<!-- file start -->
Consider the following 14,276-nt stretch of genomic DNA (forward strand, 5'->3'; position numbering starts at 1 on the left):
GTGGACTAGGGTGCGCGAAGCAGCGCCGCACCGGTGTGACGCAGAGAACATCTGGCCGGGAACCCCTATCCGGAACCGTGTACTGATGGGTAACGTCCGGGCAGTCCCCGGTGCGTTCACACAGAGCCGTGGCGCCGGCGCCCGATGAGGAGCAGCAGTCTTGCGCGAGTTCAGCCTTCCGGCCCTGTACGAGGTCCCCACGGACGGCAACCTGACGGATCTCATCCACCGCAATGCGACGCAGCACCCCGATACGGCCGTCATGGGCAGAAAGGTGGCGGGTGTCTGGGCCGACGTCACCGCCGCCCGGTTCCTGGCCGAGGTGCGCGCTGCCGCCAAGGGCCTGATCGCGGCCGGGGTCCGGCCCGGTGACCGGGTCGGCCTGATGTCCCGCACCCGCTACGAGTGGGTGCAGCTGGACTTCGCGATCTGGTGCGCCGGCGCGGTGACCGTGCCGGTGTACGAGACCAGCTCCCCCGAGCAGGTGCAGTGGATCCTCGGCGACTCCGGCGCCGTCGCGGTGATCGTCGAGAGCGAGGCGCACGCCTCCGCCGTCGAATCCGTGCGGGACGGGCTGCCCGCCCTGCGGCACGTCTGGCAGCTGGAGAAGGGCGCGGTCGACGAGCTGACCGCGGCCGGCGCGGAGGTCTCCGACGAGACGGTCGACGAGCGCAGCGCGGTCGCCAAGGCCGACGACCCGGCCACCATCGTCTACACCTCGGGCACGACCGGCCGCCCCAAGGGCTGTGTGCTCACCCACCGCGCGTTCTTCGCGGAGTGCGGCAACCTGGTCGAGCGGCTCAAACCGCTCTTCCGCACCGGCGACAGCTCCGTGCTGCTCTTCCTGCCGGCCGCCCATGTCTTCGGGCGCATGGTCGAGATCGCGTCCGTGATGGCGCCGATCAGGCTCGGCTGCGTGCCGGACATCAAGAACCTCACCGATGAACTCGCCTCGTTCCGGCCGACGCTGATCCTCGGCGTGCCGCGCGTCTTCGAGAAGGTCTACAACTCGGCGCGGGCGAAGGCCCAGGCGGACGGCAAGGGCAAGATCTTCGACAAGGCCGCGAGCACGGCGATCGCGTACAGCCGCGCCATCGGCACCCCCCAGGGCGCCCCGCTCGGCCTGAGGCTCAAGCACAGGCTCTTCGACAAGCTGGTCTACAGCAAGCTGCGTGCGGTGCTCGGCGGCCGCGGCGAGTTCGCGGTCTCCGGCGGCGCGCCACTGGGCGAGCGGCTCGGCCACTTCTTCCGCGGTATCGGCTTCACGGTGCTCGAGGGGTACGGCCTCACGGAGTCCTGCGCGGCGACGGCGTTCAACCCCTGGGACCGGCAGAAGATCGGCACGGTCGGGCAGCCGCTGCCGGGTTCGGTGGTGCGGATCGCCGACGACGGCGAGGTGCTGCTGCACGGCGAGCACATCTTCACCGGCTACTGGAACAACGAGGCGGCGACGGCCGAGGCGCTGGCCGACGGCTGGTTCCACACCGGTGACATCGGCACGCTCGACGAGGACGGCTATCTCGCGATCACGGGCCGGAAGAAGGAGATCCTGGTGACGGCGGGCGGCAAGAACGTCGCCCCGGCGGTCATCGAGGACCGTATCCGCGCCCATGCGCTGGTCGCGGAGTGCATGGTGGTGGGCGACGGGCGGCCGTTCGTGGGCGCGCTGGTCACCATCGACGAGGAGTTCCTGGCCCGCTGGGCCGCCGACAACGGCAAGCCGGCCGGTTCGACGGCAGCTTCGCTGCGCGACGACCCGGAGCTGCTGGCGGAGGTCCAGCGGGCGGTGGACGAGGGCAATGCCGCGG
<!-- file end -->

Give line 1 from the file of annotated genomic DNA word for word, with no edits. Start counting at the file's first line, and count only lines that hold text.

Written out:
Consider the following 14,276-nt stretch of genomic DNA (forward strand, 5'->3'; position numbering starts at 1 on the left):